High Pressure Laboratory

SCS departments and LAS navigation

Troubleshooting System Leaks

Isolate the system as much as possible (i.e., shutting V19 isolates over half of the potential sources)

Use the sniffer to locate the leak (not effective if system pressurized with air or nitrogen). Check the three connections which you made first, around the head of the pressure vessel and the 2 ends of the U-shaped connector.

Note that for connectors/valves with a hole in the side, this port is where the leakage will be apparent (not around the threads of the connector).

Snoop or a mild soap solution also may aid in locating the leak.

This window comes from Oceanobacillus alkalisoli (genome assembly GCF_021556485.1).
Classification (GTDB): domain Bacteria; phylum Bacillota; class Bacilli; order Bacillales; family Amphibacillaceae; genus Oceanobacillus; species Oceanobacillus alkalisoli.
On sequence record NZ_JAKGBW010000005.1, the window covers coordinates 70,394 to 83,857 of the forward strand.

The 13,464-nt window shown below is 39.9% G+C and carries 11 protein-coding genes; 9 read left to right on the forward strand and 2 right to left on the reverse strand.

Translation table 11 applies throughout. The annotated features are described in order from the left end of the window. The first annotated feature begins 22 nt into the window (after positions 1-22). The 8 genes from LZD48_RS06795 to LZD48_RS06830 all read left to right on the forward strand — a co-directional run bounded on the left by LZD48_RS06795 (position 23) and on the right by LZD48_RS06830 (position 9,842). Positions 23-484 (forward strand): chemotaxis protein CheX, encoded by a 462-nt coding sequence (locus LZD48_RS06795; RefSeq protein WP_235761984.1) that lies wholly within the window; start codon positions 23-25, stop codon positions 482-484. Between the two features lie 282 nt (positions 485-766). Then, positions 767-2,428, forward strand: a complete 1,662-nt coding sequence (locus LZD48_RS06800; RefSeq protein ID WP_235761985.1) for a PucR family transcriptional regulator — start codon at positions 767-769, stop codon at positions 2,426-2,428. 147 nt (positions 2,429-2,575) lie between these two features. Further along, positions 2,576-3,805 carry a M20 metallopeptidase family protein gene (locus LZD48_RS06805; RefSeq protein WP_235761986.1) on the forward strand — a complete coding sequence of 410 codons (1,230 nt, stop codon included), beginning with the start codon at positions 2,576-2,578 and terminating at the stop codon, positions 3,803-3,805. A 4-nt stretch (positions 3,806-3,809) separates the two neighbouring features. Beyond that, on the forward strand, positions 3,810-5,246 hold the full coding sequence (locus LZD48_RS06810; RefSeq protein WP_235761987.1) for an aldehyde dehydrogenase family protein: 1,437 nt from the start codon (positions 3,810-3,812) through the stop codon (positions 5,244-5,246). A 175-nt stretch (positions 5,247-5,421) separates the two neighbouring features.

Tighten the connection, BUT DO NOT USE EXCESSIVE FORCE. Over torquing could result in catastrophic failure of the component. If in doubt, vent the system first.

Valves leaking by the seat may be identified by:

  • Using the sniffer on the low pressure side
  • Increasing pressure on the low pressure side
  • Using additional valve/plug to isolate the system.

University of Illinois at Urbana-Champaign
High Pressure Laboratory
School of Chemical Sciences
Roger Adams Lab Penthouse
600 S. Mathews Avenue
Urbana, IL  61801
Dr. William A. Boulanger
Faculty Advisor
wboulang [at] illinois [dot] edu
217-621-4023 (cell)
scs-webmaster [at] illinois [dot] edu